Oophorectomy is a surgical procedure which is performed to remove one or both of your ovaries. Your ovary is actually like a small walnut-shaped organ on each side of uterus in your pelvis. Ovaries contain eggs and produce hormones that regulate your menstrual cycle.
Oophorectomy can be done alone, but it is often done as part of a larger surgery to remove your uterus which is called a hysterectomy. Oophorectomy can also be performed surgically to remove your Fallopian tubes, called a salpingectomy. This procedure is done because the Fallopian tubes share the same blood supply. Then, what is meant by bilateral salpingo-oophorectomy? When the two procedures (oophorectomu and salpingectomy) are combined, this is called bilateral Salpingo-Oophorectomy.
The surgery can be done to treat cancer, treat chronic pelvic pain, treat inflammation of the pelvic organs, and remove large ovarian cysts.
Possible complications of the surgery
Complications are rare, but we should realize that no surgery ensures no risk. That is why, before performing oophorectomy, you need to be aware of possible complications including:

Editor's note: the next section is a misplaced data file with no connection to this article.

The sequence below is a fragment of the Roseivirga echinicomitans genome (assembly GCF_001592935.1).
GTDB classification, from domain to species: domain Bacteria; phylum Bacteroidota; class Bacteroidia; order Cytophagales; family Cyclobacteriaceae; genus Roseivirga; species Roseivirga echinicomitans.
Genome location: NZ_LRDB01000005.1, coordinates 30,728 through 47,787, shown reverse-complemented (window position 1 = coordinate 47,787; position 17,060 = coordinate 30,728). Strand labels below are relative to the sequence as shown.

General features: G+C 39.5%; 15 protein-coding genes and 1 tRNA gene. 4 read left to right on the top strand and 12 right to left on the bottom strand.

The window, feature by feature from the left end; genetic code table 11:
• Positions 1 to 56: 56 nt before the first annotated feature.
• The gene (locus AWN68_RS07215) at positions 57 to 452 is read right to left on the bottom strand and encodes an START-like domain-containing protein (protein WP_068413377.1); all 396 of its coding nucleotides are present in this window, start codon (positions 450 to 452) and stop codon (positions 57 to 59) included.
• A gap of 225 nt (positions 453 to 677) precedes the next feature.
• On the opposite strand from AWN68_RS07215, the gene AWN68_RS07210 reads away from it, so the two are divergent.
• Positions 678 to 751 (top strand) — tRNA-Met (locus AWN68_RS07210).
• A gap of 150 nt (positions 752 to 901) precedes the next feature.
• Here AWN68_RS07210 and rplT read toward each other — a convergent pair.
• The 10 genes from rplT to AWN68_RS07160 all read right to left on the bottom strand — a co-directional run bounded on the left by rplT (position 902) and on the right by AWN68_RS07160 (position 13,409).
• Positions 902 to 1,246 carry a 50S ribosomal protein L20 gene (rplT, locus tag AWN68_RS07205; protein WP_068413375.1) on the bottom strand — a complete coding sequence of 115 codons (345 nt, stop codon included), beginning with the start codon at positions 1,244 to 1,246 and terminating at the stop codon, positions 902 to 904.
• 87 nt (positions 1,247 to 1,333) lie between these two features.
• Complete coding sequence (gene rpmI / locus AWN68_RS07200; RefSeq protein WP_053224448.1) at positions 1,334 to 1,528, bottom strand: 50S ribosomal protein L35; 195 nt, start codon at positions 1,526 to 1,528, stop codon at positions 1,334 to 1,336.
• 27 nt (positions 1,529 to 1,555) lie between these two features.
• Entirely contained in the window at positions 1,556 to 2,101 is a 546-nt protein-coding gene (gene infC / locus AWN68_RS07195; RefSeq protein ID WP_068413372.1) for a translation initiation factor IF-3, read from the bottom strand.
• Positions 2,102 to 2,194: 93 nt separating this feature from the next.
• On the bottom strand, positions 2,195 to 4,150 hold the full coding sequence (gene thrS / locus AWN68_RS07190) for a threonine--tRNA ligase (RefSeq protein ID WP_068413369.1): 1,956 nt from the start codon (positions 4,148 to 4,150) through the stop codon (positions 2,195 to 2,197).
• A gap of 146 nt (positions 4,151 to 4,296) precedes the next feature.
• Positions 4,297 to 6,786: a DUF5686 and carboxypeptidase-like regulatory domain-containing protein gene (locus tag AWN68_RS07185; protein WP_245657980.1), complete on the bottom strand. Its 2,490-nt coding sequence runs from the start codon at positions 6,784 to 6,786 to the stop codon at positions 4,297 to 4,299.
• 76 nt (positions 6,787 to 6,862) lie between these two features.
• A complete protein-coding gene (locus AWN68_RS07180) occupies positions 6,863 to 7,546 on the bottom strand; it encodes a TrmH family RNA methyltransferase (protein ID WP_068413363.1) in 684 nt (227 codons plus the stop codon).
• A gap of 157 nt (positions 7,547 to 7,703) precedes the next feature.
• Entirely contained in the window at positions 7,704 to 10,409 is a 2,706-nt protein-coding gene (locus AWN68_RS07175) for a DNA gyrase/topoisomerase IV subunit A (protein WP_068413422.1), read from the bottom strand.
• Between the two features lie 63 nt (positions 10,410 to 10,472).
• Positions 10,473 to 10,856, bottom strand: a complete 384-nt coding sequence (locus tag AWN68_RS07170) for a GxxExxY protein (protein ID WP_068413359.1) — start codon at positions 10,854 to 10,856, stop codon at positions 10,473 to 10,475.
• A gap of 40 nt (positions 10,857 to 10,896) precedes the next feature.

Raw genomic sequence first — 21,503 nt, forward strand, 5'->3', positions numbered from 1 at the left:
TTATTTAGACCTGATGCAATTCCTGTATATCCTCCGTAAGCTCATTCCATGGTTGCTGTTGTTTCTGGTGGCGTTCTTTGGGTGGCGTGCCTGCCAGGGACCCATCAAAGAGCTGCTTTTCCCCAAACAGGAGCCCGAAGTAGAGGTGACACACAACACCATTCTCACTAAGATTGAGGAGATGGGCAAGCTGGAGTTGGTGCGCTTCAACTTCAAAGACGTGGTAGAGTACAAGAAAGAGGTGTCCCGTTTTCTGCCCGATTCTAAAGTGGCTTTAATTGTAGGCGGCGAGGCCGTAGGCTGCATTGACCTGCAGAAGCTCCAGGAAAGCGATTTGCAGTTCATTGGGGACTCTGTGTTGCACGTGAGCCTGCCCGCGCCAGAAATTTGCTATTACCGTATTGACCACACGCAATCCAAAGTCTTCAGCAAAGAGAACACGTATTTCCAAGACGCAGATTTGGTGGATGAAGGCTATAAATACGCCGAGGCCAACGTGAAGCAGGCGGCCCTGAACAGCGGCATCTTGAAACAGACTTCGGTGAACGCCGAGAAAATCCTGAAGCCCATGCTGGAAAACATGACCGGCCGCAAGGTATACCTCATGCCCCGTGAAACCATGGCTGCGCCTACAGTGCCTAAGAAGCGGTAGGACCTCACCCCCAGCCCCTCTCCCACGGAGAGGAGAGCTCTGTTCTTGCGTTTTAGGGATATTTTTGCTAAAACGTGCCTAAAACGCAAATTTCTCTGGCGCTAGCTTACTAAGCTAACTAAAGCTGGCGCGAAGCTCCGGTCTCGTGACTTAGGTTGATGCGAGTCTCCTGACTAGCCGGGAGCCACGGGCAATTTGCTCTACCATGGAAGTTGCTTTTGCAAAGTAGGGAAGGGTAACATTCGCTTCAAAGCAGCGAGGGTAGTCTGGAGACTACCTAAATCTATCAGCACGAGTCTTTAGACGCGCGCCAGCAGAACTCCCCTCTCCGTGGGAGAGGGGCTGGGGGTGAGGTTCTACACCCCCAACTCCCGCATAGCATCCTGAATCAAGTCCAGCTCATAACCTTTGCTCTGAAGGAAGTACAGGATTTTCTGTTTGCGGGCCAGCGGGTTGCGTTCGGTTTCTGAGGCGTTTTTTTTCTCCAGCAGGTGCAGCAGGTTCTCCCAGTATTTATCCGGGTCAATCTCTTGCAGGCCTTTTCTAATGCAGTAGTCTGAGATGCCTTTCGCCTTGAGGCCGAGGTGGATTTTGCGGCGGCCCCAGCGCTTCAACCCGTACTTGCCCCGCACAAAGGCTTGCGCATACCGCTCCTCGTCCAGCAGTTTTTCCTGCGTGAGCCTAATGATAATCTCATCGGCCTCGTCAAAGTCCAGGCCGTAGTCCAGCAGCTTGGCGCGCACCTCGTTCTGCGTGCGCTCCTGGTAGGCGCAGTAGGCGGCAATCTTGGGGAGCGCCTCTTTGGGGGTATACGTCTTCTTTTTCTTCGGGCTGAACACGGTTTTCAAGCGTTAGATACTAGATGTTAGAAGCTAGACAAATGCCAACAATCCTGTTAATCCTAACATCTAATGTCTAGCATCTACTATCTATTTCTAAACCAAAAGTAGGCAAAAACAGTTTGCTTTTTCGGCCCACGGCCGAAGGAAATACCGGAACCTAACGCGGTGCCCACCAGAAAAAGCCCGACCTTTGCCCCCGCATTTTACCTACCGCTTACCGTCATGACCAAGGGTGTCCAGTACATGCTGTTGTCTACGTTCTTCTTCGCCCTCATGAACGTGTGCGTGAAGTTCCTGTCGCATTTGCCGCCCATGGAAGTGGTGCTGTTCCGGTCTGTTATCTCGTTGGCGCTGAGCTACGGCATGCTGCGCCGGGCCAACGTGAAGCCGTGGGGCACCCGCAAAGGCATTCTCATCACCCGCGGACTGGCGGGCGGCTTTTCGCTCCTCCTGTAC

- Changes in se**xual behaviour
- Menopausal symptoms (this can happen if both ovaries are removed)
- Reactions to anesthesia
- Damage to internal organs
- The formation of blood clots
And, you should also know some factors that may increase the risk of complications, like the previous pelvic surgery or serious infection, obesity, smoking habit, and diabetes.
The procedures of bilateral salpingo-oophorectomy
There are two different methods that can be done to perform the surgery.
- Open surgery
It is done by cutting the abdominal cavity. The incision will be performed horizontally (from side to side) along the pubic hairline, or vertically (up and down) from the navel to the pubic bone. The horizontal incision usually leaves fewer scars. Meanwhile, the vertical incision gives the surgeon a better view of the inside of the abdominal cavity.
During this operation, the abdominal muscles will be moved separately and the blood vessels will be connected. Ovaries, and often Fallopian tubes will be removed. And finally, the incision will be closed using staples or stitches.
- Laparoscopic surgery
Laparoscope is the term to call a device with a small camera at the end. This device will be injected through a small incision near the navel. It will allow the surgeon to see the pelvic organs on the video monitor. A small incision will be created. Through them, special tools will be included that will be used to cut and tie blood vessels and Fallopian tubes. Then, the ovaries will be removed through a small incision at the top of the vagina or in the abdominal wall. The incision will be covered with stitches, which after healing will leave a very small scar.